greek debt crisis

Financial Landscape: DSK Case and Portugal Get Shakier

Portugal's economic health is at risk of collapse after Moody's cut its rating of the country's debt to junk status. Also at risk of collapse: The case against former IMF head Dominique Strauss-Kahn after The New York Post reported that his accuser was working two jobs -- as a maid and a prostitute.

The Financial Landscape: An Economic Spilt Personality

Is the American recovery fast or slow? Depends on who you ask. The Wall Street Journal sees corporate America merrily rolling along while Main Street suffers. The New York Times warns that Wall Street is about to feel the pinch too. But nobody is all that optimistic about Greece today.

Renting Relics: An Offbeat Fix for Greek Debt Woes

Greece is in debt, in trouble, and its people are rebelling against austerity measures. But it's not without resources: What could the government in Athens get if it leased the Parthenon? Or naming rights to the Acropolis? Sacrilege, perhaps -- but when you really need the money...

The Financial Landscape: Gas Is Falling; Euro is Failing

Even before the International Energy Agency and the White House announced they were releasing billions of gallons or oil from fuel reserves, gas prices were falling. In the past two weeks, a gallon is down more than 11 cents. Also falling -- hopes for the euro, and the outlook for U.S. Treasury bonds.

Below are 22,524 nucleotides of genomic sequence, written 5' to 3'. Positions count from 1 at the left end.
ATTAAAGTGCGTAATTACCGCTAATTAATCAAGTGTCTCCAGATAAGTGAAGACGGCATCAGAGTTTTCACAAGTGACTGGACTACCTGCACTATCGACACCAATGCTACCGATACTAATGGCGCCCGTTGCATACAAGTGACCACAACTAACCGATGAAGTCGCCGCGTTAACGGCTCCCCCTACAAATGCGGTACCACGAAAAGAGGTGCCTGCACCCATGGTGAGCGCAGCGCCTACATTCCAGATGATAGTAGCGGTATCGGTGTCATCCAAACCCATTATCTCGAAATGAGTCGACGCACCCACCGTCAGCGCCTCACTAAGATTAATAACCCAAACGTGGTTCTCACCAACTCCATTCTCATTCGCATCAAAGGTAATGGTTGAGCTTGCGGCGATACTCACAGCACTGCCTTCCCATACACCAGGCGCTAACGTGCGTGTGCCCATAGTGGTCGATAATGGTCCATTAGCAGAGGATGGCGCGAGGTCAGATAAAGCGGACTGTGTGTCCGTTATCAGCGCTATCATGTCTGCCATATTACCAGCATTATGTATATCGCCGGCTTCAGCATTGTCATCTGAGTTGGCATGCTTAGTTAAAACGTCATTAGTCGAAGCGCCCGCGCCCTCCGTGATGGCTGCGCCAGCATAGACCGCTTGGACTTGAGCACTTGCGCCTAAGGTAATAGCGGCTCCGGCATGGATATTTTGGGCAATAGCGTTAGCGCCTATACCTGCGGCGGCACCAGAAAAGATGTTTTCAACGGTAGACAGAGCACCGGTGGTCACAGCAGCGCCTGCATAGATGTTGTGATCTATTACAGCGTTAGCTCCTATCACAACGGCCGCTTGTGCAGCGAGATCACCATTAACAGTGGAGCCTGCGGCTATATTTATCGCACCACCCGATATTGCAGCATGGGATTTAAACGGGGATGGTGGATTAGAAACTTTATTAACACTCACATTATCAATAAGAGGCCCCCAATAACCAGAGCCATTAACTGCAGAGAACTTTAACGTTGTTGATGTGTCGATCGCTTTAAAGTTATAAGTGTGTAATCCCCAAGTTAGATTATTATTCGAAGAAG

The Financial Landscape: Big Pharma Wins; So Does Greece

It's a good day to be a drugmaker after two pro-business Supreme Court rulings favored the industry. And it's an even better day for those who are counting on the EU bailing out Greece. But the folks at Google may want to search for "defense lawyers" -- they may be seeing subpoenas shortly.

The Financial Landscape: Debt Woes, Hedge Fund Regs

Politicians in both Greece and the U.S. are struggling to find the common ground necessary to keep their governments from defaulting on their debts; QE2 hasn't ended yet, and already the Fed is considering QE3; and the SEC finally starts to regulate Wall Street's hedge funds.

The Financial Landscape: SEC Fines JPM Over CDOs

The news across the financial world is good for unions, which will find organizing a bit easier; adequate for Greece, which will find getting bailed out a bit easier, and bitter for JPMorgan which had to accept a $153.6 million SEC fine for misleading investors about a mortgage securities transaction.

The Financial Landscape: Wins for Wal-Mart, Utilities

The Supreme Court kept up its corporatist streak Monday, handing down two key decisions that were certain to please the Chamber of Commerce. The first helped Wal-Mart quash a massive class action sex discrimination suit; the second stopped states from suing power companies over greenhouse gas emissions.

Why Japan Is Rushing to Aid Europe: It's All About China